Cat or Kitten

As cute as little kittens are, keep in mind they are like little children, meaning: they are a lot of work! Apart from them being very active and just jumping from one mischief to the next, they are also still very vulnerable health wise.

The immune system of a young kitten starts to change at around the age of 2 months from it’s mother to its own, and is not fully established until the end of the 3rd months. This means, taking a kitten from it’s mother at an age younger  than at least 3 month can potentially lead to all kinds of health issues. Out of the blue (pretty much like with your little toddler) they can get fever, diarrhoea, vomiting and infections of the eye or cat flue, just to name the most straight forward ones. Therefore it is vital to observe young kittens daily with monitoring their weight, temperature, their poo and their eating habits. Also, you have to be prepared to give medication by mouth or eye drops. If you don’t have the time or the confidence to do this, go for a kitten at least 4 months old.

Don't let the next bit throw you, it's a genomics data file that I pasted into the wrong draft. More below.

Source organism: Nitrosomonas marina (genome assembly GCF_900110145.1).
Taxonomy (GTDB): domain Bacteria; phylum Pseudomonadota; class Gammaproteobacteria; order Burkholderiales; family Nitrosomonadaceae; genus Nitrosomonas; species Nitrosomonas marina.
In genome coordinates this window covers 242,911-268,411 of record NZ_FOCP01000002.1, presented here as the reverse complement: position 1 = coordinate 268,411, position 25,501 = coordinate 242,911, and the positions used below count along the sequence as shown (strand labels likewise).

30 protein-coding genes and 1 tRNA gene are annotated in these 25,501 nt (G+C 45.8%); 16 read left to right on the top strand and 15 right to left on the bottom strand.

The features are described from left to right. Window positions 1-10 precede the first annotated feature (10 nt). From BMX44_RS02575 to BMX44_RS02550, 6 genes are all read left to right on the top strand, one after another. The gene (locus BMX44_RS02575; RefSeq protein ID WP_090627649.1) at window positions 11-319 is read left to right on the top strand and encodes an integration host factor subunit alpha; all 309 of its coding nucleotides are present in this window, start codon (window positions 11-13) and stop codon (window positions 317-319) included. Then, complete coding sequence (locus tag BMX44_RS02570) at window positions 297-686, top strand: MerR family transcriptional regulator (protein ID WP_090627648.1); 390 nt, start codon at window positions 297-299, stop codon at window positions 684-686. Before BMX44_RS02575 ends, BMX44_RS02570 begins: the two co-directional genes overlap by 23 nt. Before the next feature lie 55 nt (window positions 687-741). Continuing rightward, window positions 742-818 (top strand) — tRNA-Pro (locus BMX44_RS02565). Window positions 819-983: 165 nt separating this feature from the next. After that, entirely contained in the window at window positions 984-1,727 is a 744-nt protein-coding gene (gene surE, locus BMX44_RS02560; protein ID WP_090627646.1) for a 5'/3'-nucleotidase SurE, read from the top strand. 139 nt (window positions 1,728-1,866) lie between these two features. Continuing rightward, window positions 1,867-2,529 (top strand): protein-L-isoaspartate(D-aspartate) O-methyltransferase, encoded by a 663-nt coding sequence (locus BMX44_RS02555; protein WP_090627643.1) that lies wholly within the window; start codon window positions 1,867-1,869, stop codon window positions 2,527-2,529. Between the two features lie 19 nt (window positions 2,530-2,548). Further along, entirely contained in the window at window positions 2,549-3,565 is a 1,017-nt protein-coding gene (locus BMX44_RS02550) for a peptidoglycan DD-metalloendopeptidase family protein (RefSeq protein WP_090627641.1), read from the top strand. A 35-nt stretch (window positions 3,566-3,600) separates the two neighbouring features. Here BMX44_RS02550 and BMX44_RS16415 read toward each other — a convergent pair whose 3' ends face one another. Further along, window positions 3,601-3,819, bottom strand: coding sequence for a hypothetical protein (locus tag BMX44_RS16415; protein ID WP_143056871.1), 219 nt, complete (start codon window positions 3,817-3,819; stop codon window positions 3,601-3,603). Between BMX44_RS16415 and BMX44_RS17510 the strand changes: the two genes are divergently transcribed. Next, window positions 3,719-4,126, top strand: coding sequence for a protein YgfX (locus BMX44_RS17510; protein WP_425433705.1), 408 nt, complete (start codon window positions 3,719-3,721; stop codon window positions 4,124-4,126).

Kittens aged 4-7 months are still small, very playful, much more robust health wise already and at this time fully vaccinated and sterilized. Furthermore, if you yourself have little children, at this age, kittens are already much calmer and don’t use their teeth or claws that much anymore.

They still will mind, if grabbed from behind, lifted in a clumsy way or chased by a screaming toddler. Therefore, if you have children younger than 7 years old, go for a cat at least 1 year old. It saves you unpleasant surprises, when the cat reacts to rough play from your youngster and it is more reliable to keep the tender bond between cat and child intact.